Let me remind you that Quirónsalud generates close to two-third of its hospital revenues with private health insurance companies in short the hicks and that we treated many privately-insured COVID-19 patients. Thus the conversations with those private hicks readjusted reimbursement levels are just as important. And we have been negotiating with virtually all of them in the past two months and are making good progress.

The Spanish government as you know has announced a €9 billion COVID-19 fund to help restore the health care budgets of the 17 Spanish regions. It is increasingly clear that this fund is not meant to reimburse for COVID-19 patients, nor to compensate the health care sector but rather to inject funds into the 17 regional public health care systems, which suffered extraordinary cost burdens.

Our assumption is for the regional governments to use those funds to bolster their reserves; to provide liquidity support in case of a second wave; and we would also expect them to reduce their patient waiting lists which substantially increased during the COVID crisis; and last but not least, to pay their bills potentially a bit earlier. That would obviously be a welcome type of financial support. But for the avoidance of doubt, overall I am not expecting anything remotely similar to the COVID compensation program in Germany.

So we’re rather expecting fair reimbursement and some minor compensation for reserved capacity and additional costs. And from an accounting perspective, providing a true and fair view, we have recognized some of the just mentioned negotiation progress in our Q1 and Q2 results already. So I don’t expect meaningful P&L upside from the final agreements with the payers.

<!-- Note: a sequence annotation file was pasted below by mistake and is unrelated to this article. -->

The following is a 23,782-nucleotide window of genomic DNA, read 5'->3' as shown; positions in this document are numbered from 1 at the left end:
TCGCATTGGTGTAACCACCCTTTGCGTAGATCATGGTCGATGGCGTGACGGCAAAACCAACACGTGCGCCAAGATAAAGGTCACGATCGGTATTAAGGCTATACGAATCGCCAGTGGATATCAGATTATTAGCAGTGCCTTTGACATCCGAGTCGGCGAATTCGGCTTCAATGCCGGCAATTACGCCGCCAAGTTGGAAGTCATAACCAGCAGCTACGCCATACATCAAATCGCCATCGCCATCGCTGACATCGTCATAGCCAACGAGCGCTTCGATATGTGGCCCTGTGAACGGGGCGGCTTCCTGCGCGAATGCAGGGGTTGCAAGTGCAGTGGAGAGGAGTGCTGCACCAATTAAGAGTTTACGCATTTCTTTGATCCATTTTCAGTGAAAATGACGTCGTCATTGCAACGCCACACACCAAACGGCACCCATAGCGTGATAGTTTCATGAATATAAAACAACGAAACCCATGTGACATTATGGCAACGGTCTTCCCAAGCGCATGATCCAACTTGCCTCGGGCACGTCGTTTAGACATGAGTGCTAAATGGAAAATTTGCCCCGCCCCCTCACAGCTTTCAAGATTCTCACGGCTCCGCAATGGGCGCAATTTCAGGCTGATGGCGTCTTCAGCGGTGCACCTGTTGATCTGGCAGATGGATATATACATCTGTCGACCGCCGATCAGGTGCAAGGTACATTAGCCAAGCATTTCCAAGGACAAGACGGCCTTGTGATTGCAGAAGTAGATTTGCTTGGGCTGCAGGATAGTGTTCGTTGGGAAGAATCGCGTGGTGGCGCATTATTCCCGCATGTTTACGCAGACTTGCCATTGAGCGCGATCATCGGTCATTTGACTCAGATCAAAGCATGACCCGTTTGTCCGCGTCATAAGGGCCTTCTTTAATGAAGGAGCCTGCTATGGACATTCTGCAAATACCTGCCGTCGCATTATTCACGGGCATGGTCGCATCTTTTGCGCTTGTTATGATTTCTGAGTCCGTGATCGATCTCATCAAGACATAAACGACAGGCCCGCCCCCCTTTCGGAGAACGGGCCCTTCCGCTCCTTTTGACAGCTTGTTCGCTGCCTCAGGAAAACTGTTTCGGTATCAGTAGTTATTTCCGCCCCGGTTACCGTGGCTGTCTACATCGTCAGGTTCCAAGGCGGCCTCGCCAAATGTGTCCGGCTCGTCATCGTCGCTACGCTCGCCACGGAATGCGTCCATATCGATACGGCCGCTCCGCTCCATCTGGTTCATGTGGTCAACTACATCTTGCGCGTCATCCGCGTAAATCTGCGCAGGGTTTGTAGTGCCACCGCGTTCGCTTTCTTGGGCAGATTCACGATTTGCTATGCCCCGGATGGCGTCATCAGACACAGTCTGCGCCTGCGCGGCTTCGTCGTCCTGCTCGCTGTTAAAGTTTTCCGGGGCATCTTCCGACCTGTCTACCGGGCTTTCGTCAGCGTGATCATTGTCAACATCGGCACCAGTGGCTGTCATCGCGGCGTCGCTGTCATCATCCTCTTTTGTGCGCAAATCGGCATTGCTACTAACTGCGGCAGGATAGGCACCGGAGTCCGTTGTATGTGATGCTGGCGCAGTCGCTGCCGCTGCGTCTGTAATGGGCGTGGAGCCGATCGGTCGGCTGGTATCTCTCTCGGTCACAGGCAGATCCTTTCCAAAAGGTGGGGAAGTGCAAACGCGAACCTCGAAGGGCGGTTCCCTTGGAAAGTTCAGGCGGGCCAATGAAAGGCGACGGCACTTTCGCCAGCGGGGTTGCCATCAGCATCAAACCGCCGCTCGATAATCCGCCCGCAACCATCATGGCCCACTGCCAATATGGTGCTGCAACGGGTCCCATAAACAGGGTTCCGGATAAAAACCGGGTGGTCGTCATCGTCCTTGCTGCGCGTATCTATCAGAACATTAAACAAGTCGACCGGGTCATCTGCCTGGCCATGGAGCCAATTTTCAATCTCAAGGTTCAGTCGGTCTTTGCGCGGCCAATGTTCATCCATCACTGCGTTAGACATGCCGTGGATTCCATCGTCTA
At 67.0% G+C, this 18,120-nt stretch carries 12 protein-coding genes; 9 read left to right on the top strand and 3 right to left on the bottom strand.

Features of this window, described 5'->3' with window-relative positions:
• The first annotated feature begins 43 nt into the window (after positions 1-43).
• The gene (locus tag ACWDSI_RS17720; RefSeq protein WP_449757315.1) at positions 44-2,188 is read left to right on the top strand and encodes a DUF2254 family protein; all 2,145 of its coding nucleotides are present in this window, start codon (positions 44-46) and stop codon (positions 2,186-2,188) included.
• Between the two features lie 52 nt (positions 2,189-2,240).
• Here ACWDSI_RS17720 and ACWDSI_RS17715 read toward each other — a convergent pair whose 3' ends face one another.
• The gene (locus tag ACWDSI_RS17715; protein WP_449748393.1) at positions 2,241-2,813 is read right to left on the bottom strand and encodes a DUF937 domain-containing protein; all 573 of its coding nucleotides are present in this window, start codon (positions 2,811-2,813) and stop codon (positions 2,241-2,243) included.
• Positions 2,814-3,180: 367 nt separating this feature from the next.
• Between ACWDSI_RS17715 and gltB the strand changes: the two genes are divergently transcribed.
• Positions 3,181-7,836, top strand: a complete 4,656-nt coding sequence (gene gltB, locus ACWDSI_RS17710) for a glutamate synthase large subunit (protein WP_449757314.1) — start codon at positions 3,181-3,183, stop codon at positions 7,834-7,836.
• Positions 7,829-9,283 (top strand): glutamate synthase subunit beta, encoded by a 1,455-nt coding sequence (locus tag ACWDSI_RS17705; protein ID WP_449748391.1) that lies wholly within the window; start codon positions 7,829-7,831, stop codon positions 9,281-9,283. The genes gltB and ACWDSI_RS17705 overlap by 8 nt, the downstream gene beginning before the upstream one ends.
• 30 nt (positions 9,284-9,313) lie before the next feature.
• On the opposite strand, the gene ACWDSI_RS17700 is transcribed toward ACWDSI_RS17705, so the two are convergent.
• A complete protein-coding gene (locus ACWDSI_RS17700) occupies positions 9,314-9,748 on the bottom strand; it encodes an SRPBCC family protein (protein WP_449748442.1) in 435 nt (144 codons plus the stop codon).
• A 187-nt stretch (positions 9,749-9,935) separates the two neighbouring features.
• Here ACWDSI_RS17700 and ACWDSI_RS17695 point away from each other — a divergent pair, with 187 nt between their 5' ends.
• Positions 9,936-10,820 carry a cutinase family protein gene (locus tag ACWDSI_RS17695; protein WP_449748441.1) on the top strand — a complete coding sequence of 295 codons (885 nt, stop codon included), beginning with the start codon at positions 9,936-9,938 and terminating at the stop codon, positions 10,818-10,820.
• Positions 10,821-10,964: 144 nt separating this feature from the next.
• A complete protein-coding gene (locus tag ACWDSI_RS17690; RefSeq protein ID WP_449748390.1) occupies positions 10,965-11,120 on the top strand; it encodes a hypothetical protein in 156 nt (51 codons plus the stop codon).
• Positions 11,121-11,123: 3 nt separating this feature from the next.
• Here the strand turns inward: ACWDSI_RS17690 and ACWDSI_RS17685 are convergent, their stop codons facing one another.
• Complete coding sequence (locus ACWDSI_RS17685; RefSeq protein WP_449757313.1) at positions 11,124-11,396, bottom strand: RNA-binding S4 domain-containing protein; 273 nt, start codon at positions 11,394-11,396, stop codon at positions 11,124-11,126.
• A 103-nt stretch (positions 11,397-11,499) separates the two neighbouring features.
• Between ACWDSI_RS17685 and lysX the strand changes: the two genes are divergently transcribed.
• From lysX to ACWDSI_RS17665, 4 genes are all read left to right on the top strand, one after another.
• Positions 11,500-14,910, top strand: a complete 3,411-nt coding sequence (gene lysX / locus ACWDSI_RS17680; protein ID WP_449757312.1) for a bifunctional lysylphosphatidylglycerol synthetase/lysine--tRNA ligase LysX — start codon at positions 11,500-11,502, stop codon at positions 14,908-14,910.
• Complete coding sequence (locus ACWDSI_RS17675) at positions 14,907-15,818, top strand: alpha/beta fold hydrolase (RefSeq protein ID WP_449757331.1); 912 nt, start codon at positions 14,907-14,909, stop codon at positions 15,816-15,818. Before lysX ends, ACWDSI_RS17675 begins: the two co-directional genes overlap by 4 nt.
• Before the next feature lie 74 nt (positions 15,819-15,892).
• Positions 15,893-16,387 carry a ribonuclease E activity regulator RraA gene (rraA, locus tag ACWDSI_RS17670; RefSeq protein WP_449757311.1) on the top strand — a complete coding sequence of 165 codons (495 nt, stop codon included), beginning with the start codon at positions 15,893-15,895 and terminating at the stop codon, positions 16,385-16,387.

How should we think here about the remainder of 2020? We assume that the new normal will bring a capacity utilization which is a notch below the historic levels. As far as distance regulations are concerned, we assume that whilst the impact on Helios Spain is not zero, it is clearly much less relevant than for Helios Germany, since the overwhelming majority of our hospitals in Spain have already purely one bedrooms.

As I got this question recently a few times, let me emphasize that we believe that doctor shortages should not be a bottleneck for the recovery in Spain. A large portion of our doctors at Quirónsalud are self-employed and could not perform their usual elective treatments during the second quarter, resulting in a pretty steep decline in their activity and personal financial income.

Additionally, many of their patients truly need to get back to a hospital to be treated, particularly those that were already diagnosed pre-COVID and had to cancel their planned treatments due to the state of alarm. Hence doctors have a direct incentive to try and fill that gap by catching up during the summer period and treat the well filled pipeline of elective patients.